With Jesus we went first to the desert where three times we echoed the Lord’s renunciation of the devil. Then the Lord invited us with his three Apostles to the Mount Tabor to contemplate his Transfiguration. There we professed his Divinity and echoed the first Pope in acknowledging that the faith we had in Jesus meant that we wanted to stay with him there. However in spite of our readiness to stay our Blessed Lord kept us moving. He didn’t take us to visit the Seven Wonders of the World though. Instead he took us to visit three people. Interestingly two were still alive (the woman of Samaria and the man born blind), one was already dead (Lazarus). With those three characters we came to appreciate Jesus from Nazareth as the living water, the light of the world and the Resurrection and the life. We did feel like on the top of the world. We did share with the Apostles the feeling that we made the right choice; that we belonged to something huge. This Jesus from Nazareth was an impressive figure. It was so easy to say to the people we met along the way, that we were Jesus’. We might have even felt superior to those poor creatures who didn’t belong to our group. We might have pitied them. We felt bigger by being part of the big story of Jesus.
Just before we began the final lap of our journey from Jericho (that’s a city near the Dead Sea and located 258 meters below sea level) to Jerusalem via the Mount of Olives which is more than 800 meters above sea level, Jesus opened the eyes of two blind men. We could easily put ourselves in the shoes of those two nameless blind people because the Jesus’ events we had seen before and Jesus’ teachings we had heard before allowed us to look at the world around us differently. We felt the successors. We felt in control. We thought we had known everything. We thought that we were the learnt ones.
My Dear Sisters and Brothers! As we listen to the Gospel of Jesus’ entry to the Holy City of Jerusalem let us notice in the crowds those two nameless blind people from Jericho. That’s the final (and double) miracle of Jesus before his death and Resurrection. 1) Their sight returned and 2) they followed him. There was a tough ascent ahead of them, more than a thousand meters to reach the summit of the Mount of Olives. It was the first lesson of the final learning: following Jesus doesn’t mean that it is going to be easy and light.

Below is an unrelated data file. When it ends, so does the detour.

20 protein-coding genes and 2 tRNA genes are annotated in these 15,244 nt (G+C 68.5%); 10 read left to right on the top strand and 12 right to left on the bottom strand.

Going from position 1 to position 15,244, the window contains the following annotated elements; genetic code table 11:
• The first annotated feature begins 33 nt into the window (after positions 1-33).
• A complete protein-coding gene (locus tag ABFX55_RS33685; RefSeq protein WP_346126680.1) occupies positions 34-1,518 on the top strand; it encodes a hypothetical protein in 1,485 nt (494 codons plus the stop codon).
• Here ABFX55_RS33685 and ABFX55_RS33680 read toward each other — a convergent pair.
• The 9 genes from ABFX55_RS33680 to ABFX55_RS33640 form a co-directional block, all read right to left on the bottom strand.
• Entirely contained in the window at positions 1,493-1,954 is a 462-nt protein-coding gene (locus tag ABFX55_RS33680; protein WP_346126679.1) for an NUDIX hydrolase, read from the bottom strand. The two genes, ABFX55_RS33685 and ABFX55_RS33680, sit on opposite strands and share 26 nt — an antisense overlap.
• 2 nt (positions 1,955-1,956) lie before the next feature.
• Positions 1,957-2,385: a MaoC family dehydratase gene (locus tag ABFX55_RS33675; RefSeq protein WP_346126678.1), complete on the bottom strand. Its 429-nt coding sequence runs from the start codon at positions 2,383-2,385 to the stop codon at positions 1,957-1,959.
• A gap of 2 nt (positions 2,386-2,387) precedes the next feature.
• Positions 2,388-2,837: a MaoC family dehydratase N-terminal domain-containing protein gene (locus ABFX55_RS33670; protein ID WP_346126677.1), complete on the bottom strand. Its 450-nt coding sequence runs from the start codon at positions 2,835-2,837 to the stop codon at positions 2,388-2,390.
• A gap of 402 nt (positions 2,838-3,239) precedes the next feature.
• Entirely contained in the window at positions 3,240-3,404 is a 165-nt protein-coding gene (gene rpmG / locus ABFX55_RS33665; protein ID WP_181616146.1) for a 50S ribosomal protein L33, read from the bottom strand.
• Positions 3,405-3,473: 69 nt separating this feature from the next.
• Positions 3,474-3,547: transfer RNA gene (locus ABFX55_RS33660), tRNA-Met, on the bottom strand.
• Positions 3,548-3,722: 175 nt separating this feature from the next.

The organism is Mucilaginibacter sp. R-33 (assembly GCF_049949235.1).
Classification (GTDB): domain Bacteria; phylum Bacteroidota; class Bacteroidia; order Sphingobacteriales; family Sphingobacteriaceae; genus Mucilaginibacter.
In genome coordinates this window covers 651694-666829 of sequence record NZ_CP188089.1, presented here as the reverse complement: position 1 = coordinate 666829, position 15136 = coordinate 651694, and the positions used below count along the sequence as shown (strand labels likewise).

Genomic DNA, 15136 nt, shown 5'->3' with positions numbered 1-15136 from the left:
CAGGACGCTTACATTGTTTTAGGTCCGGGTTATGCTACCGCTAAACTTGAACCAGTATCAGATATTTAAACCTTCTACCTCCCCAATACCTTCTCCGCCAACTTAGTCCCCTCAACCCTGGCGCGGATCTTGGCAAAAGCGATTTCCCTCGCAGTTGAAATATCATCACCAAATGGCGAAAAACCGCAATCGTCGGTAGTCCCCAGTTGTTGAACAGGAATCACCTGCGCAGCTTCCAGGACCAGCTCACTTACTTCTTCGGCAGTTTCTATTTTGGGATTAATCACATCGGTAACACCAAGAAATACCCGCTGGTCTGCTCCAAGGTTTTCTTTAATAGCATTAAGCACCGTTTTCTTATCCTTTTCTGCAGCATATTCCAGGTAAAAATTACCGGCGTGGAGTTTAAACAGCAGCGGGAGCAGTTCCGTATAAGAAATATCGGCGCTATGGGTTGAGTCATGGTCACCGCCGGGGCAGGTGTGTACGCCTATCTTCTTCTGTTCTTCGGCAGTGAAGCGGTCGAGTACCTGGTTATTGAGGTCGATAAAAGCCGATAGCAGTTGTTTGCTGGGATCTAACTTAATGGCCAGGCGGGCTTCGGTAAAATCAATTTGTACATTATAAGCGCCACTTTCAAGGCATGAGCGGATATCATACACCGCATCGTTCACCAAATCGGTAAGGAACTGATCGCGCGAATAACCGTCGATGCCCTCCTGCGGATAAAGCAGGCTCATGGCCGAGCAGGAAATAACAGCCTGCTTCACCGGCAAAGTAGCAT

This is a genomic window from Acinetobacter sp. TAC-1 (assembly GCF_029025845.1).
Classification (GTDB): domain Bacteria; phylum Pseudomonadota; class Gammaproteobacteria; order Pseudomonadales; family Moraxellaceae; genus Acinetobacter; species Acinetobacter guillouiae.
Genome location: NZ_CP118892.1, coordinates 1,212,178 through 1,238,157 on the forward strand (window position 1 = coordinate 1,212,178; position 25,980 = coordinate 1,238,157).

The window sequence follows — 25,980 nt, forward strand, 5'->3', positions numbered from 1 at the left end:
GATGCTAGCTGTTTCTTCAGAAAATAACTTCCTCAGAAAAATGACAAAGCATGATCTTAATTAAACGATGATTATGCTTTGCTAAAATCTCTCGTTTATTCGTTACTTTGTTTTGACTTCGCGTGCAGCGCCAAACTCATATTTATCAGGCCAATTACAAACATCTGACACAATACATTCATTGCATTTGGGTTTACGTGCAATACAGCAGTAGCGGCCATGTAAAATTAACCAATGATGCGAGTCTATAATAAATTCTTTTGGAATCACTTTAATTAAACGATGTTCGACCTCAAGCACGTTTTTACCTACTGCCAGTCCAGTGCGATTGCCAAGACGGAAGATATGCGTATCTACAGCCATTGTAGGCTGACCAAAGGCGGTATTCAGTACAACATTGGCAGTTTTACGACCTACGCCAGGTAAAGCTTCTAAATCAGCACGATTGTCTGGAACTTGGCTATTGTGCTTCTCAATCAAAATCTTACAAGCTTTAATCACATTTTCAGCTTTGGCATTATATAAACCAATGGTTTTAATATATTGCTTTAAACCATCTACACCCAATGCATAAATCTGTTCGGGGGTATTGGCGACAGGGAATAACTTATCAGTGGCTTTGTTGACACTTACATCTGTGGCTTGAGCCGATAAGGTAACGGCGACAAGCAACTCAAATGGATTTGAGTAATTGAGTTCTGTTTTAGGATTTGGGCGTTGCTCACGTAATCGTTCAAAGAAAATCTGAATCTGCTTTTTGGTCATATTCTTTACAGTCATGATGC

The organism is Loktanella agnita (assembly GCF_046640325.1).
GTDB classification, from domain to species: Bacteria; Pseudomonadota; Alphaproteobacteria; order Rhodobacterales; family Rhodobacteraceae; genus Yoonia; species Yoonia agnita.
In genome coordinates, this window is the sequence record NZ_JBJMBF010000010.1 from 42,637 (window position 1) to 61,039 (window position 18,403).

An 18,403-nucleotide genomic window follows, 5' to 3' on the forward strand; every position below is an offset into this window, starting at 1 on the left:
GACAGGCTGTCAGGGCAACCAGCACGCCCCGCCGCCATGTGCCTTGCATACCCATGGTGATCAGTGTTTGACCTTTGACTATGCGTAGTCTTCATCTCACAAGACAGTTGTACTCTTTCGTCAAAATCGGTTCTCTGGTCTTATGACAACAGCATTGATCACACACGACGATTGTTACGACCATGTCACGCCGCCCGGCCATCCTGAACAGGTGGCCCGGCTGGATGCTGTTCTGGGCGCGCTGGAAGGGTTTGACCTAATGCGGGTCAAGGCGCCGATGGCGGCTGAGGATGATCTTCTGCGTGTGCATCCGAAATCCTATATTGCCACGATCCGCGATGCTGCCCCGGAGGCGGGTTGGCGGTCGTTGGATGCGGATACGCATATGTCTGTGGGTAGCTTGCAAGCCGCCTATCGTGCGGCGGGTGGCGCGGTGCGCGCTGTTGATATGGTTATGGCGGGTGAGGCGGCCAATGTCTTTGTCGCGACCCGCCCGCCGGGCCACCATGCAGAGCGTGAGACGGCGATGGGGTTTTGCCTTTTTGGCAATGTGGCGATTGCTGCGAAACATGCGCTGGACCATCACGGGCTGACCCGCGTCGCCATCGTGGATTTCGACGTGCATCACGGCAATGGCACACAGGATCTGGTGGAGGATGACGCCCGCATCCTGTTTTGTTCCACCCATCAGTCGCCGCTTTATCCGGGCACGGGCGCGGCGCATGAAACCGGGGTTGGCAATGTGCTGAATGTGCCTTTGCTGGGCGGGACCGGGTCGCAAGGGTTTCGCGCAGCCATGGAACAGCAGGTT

The second lesson of the final learning which the Gospel offers is this: following Jesus is shattering, crushing and cataclysmic because following Jesus doesn’t stop on a cheerful and happy-clappy Palm Sunday. Prophetically Palm Sunday is also Passion Sunday, as in this world of ours, the world of sin and corruption, there is no happiness without suffering and loss. Even Jesus Christ, the Son of God emptied himself to assume the condition of a slave and became as men are, and being as men are, he was humbler yet, even to accepting death, death on the cross.
That final lap of Jesus’, and ours, Lenten journey is going to be shattering. Like those two disciples on the way to Emmaus we will say: Jesus of Nazareth proved he was a great prophet by the things he did and said. That’s a summary of that first leg of the journey with Jesus, up to Palm Sunday.
Our chief priests and leaders handed him over to be sentenced to death, and had him crucified. Our own hope had been that he would be the one to set us free. Can you hear what they are saying? Our hope is shattered, it is gone. They are hopeless. That’s a summary of the second leg of the journey with Jesus, from Palm Sunday to Easter.
My Dear Friends! We could skip the Mass of the Lord’s Supper on Holy Thursday night. We could skip the Good Friday Commemoration of the Lord’s Passion. We could even skip the shattering silence of the Holy Saturday. We could just turn up to Easter Sunday Eucharist. We could do that. But we cannot skip the loss, abandonment, suffering, misunderstanding, humiliation and death. That’s why in the name of the Lord Jesus, for God’s glory, for salvation of people and your salvation, I invite you to the Liturgy of the Paschal Triduum, the Three Sacred Days. Immerse your heart, mind, will, your whole being in the sacred events of Jesus’ Passover so that like the newly baptised you can emerge out of that profound sacrifice with a new heart, mind, will, with your whole being renewed so that you could enlighten others with the light of Resurrection.